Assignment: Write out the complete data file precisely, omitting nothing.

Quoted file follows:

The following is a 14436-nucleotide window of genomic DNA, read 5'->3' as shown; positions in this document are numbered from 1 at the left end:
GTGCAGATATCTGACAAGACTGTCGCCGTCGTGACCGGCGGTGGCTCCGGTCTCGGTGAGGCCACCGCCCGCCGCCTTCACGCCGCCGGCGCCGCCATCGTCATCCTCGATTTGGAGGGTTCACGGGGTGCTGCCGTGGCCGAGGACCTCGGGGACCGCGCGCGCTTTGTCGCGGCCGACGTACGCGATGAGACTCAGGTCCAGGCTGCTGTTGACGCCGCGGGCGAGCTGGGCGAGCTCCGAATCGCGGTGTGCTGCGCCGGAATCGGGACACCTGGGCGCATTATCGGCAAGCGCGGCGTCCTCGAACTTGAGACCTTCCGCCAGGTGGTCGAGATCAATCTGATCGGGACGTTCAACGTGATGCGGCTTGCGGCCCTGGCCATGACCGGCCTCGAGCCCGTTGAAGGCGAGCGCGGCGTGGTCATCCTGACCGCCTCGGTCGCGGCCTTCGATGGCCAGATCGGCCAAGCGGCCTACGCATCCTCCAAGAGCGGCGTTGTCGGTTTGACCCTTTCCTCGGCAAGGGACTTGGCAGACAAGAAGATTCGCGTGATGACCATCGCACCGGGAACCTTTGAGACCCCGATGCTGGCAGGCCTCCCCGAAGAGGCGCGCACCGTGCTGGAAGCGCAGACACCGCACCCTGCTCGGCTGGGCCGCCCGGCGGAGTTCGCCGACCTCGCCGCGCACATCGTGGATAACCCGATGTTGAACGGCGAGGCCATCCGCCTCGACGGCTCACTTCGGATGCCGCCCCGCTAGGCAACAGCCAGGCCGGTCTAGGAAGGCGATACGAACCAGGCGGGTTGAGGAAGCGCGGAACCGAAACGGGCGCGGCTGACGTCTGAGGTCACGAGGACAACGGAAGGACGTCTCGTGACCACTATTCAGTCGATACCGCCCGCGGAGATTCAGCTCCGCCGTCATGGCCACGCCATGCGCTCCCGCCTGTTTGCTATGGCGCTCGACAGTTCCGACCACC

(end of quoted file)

The following is a 14436-nucleotide window of genomic DNA, read 5'->3' as shown; positions in this document are numbered from 1 at the left end:
GTGCAGATATCTGACAAGACTGTCGCCGTCGTGACCGGCGGTGGCTCCGGTCTCGGTGAGGCCACCGCCCGCCGCCTTCACGCCGCCGGCGCCGCCATCGTCATCCTCGATTTGGAGGGTTCACGGGGTGCTGCCGTGGCCGAGGACCTCGGGGACCGCGCGCGCTTTGTCGCGGCCGACGTACGCGATGAGACTCAGGTCCAGGCTGCTGTTGACGCCGCGGGCGAGCTGGGCGAGCTCCGAATCGCGGTGTGCTGCGCCGGAATCGGGACACCTGGGCGCATTATCGGCAAGCGCGGCGTCCTCGAACTTGAGACCTTCCGCCAGGTGGTCGAGATCAATCTGATCGGGACGTTCAACGTGATGCGGCTTGCGGCCCTGGCCATGACCGGCCTCGAGCCCGTTGAAGGCGAGCGCGGCGTGGTCATCCTGACCGCCTCGGTCGCGGCCTTCGATGGCCAGATCGGCCAAGCGGCCTACGCATCCTCCAAGAGCGGCGTTGTCGGTTTGACCCTTTCCTCGGCAAGGGACTTGGCAGACAAGAAGATTCGCGTGATGACCATCGCACCGGGAACCTTTGAGACCCCGATGCTGGCAGGCCTCCCCGAAGAGGCGCGCACCGTGCTGGAAGCGCAGACACCGCACCCTGCTCGGCTGGGCCGCCCGGCGGAGTTCGCCGACCTCGCCGCGCACATCGTGGATAACCCGATGTTGAACGGCGAGGCCATCCGCCTCGACGGCTCACTTCGGATGCCGCCCCGCTAGGCAACAGCCAGGCCGGTCTAGGAAGGCGATACGAACCAGGCGGGTTGAGGAAGCGCGGAACCGAAACGGGCGCGGCTGACGTCTGAGGTCACGAGGACAACGGAAGGACGTCTCGTGACCACTATTCAGTCGATACCGCCCGCGGAGATTCAGCTCCGCCGTCATGGCCACGCCATGCGCTCCCGCCTGTTTGCTATGGCGCTCGACAGTTCCGACCACC